This week, the Department of Homeland Security ordered federal agencies to “urgently eliminate” a security bug that impacted an unknowable number of entities.
As TIME reported, top U.S. cybersecurity defense official, Jen Easterly, deemed the flaw “one of the most serious I’ve seen in my entire career, if not the most serious," in a call with authorities. "Publicly disclosed last Thursday, it’s catnip for cybercriminals and digital spies because it allows easy, password-free entry.”
Okay, but what does that all mean? I wanted to find out. Partly because I was interested and partly because I can't stand feeling like I'm not tech-savvy enough to be part of the conversation. So I asked Osano's CTO, Scott Hertel, to explain it to me like he was explaining it to his kids. Here's what I found out based on that conversation and recent media reports.
What is Log4j?
In industry speak, Log4j is an open-source logging tool. If that means nothing to you: Same. So I asked around. What it means in laymen’s terms is that Log4j is a tool web developers use to get reports, in text files, of what’s happening with their code. It’s the most widely used tool for “debugging,” or fixing, issues that show up in the code developers are writing.
Think about Log4j reports as journal entries for web developers. Sometimes, the logs are just recording entries. Sometimes, those logs tell you there are red flags in that journal entry.
Often, Log4j is the roadmap to where the problems exist.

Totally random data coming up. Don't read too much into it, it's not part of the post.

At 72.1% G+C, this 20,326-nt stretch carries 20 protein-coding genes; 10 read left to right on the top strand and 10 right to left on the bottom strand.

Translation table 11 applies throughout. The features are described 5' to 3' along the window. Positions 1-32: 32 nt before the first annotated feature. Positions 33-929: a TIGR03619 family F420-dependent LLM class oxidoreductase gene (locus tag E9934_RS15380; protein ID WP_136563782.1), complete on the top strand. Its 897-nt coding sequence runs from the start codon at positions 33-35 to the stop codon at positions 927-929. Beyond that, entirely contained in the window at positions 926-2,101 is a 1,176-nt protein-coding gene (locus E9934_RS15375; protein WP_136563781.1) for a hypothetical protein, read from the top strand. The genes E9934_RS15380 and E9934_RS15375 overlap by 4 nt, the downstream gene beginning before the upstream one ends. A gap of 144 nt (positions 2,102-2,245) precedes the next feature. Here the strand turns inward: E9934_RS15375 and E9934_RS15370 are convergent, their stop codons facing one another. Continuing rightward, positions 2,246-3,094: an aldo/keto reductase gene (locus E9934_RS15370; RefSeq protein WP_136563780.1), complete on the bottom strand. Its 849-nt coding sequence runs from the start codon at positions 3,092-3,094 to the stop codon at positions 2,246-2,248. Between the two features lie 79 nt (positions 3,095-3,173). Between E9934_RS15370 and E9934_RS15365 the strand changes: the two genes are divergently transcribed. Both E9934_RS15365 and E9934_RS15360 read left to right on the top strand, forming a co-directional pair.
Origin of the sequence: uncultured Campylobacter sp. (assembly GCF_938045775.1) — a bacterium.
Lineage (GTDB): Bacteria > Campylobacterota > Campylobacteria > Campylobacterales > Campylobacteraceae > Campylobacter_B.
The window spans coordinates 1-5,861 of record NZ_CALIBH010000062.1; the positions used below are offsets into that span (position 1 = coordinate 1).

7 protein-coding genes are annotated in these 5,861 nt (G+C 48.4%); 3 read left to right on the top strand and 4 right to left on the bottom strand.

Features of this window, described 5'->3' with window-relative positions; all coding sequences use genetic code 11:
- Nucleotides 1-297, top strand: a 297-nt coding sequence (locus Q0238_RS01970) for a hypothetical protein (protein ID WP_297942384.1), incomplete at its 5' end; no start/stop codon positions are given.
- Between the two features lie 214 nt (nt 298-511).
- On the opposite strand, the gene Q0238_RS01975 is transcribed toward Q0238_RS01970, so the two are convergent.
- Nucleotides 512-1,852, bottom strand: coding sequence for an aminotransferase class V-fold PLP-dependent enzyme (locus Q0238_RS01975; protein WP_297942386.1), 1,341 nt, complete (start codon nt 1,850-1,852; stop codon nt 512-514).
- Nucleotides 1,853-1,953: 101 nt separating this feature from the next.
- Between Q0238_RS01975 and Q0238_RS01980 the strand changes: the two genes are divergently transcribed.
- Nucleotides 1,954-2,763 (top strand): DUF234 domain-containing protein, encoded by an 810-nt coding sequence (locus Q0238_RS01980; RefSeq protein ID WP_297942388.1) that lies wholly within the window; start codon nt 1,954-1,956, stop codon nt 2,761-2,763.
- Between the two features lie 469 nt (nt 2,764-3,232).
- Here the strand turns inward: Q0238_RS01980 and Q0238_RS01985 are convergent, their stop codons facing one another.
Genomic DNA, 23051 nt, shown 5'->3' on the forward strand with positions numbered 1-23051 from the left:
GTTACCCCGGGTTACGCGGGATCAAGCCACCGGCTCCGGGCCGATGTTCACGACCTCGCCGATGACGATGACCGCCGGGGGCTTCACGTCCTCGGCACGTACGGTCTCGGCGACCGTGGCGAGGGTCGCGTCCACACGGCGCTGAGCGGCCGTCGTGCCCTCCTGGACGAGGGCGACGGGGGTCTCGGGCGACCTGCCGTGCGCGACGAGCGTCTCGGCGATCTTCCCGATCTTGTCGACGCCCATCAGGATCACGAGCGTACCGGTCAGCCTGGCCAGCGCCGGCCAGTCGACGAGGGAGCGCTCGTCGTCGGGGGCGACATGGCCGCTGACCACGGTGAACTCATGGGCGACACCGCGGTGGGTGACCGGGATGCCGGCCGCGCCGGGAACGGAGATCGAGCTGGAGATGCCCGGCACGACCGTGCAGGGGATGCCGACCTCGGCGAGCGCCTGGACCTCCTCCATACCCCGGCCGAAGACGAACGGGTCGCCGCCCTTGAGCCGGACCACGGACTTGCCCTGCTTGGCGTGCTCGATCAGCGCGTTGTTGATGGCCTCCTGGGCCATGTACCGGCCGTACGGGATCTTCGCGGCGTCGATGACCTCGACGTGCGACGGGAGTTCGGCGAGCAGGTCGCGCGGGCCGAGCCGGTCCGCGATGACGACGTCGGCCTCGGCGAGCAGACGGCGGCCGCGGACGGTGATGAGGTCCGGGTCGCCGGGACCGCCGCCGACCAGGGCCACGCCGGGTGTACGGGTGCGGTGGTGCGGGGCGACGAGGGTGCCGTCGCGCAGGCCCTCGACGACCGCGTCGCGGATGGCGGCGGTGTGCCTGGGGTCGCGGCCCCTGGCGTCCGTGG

Why did Log4j make news this week?
Okay, so every developer basically uses Log4j. On Dec. 10, New Zealand’s cyber-security incident reporting site reported that the Log4j vulnerability was being exploited. “Reports from online users show that this is being actively exploited in the wild and that proof-of-concept code has been published.”
What the heck does that mean? Log4j had been hacked. And unless any web developers using Log4j updated their software to the “patched” – that means “fixed,” in developer speak – their systems were at risk. Otherwise, malicious actors could gain external control of a computer’s system. As Osano Chief Technology Officer Scott Hertel explained to me, the Log4j vulnerability was like “lowering the drawbridge to the castle.” Hackers that wanted to exploit the vulnerability could get inside if they acted quickly before organizations made the appropriate “patches.”
“To exploit Log4Shell, an attacker only needs to get the system to log a strategically crafted string of code,” WIRED reported. “From there they can load arbitrary code on the targeted server and install malware or launch other attacks.”
Here’s what it’s a bit scary, still
It’s hard to know how many sites were affected by the Log4j. It’s such a pervasive tool that chances are any given developer might be running Log4j without knowing it’s within their infrastructure.
The repercussions are still to be seen.
As WIRED reported, “What is almost certain is that for years people will be discovering the long tail of new vulnerable software as they think of new places to put exploit strings,” said independent security researcher Chris Frohoff. “This will probably be showing up in assessments and penetration tests of custom enterprise apps for a long time.”
Security experts say the best thing to do is patch the vulnerability. If you have “an internet-facing server” that’s vulnerable to the Log4j, “you almost certainly have an incident response on your hands.”